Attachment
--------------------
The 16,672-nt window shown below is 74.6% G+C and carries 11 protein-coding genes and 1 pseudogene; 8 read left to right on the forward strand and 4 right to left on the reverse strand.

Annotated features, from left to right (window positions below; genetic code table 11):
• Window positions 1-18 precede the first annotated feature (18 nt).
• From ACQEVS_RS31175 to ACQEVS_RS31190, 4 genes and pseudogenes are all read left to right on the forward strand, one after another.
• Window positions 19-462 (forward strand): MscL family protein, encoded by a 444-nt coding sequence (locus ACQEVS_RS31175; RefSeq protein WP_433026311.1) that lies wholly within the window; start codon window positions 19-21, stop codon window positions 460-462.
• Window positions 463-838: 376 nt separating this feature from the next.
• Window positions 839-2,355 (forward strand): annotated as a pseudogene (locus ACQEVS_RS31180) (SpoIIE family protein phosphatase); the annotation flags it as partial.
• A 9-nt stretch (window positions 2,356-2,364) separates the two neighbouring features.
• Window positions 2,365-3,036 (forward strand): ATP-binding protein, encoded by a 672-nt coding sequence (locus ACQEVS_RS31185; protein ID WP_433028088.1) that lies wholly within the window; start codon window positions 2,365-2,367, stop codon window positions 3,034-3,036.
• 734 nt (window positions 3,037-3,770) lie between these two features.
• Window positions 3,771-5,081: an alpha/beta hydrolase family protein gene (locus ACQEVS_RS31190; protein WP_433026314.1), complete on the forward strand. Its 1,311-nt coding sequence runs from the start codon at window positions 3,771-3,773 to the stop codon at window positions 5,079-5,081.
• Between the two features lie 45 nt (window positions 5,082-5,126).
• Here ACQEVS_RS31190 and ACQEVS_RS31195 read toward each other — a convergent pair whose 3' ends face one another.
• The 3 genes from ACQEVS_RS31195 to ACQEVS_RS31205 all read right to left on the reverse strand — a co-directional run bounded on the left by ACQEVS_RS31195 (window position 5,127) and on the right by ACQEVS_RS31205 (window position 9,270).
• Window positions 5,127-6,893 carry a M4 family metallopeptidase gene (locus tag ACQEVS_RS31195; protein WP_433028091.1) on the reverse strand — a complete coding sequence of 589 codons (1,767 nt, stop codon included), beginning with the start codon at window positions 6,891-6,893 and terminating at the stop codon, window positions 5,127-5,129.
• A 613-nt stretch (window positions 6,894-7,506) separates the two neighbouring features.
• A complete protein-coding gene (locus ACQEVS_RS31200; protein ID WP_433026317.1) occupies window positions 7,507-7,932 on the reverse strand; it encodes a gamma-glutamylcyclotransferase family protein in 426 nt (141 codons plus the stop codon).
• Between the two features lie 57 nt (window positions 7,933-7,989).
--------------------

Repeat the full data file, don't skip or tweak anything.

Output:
The 16,672-nt window shown below is 74.6% G+C and carries 11 protein-coding genes and 1 pseudogene; 8 read left to right on the forward strand and 4 right to left on the reverse strand.

Annotated features, from left to right (window positions below; genetic code table 11):
• Window positions 1-18 precede the first annotated feature (18 nt).
• From ACQEVS_RS31175 to ACQEVS_RS31190, 4 genes and pseudogenes are all read left to right on the forward strand, one after another.
• Window positions 19-462 (forward strand): MscL family protein, encoded by a 444-nt coding sequence (locus ACQEVS_RS31175; RefSeq protein WP_433026311.1) that lies wholly within the window; start codon window positions 19-21, stop codon window positions 460-462.
• Window positions 463-838: 376 nt separating this feature from the next.
• Window positions 839-2,355 (forward strand): annotated as a pseudogene (locus ACQEVS_RS31180) (SpoIIE family protein phosphatase); the annotation flags it as partial.
• A 9-nt stretch (window positions 2,356-2,364) separates the two neighbouring features.
• Window positions 2,365-3,036 (forward strand): ATP-binding protein, encoded by a 672-nt coding sequence (locus ACQEVS_RS31185; protein ID WP_433028088.1) that lies wholly within the window; start codon window positions 2,365-2,367, stop codon window positions 3,034-3,036.
• 734 nt (window positions 3,037-3,770) lie between these two features.
• Window positions 3,771-5,081: an alpha/beta hydrolase family protein gene (locus ACQEVS_RS31190; protein WP_433026314.1), complete on the forward strand. Its 1,311-nt coding sequence runs from the start codon at window positions 3,771-3,773 to the stop codon at window positions 5,079-5,081.
• Between the two features lie 45 nt (window positions 5,082-5,126).
• Here ACQEVS_RS31190 and ACQEVS_RS31195 read toward each other — a convergent pair whose 3' ends face one another.
• The 3 genes from ACQEVS_RS31195 to ACQEVS_RS31205 all read right to left on the reverse strand — a co-directional run bounded on the left by ACQEVS_RS31195 (window position 5,127) and on the right by ACQEVS_RS31205 (window position 9,270).
• Window positions 5,127-6,893 carry a M4 family metallopeptidase gene (locus tag ACQEVS_RS31195; protein WP_433028091.1) on the reverse strand — a complete coding sequence of 589 codons (1,767 nt, stop codon included), beginning with the start codon at window positions 6,891-6,893 and terminating at the stop codon, window positions 5,127-5,129.
• A 613-nt stretch (window positions 6,894-7,506) separates the two neighbouring features.
• A complete protein-coding gene (locus ACQEVS_RS31200; protein ID WP_433026317.1) occupies window positions 7,507-7,932 on the reverse strand; it encodes a gamma-glutamylcyclotransferase family protein in 426 nt (141 codons plus the stop codon).
• Between the two features lie 57 nt (window positions 7,933-7,989).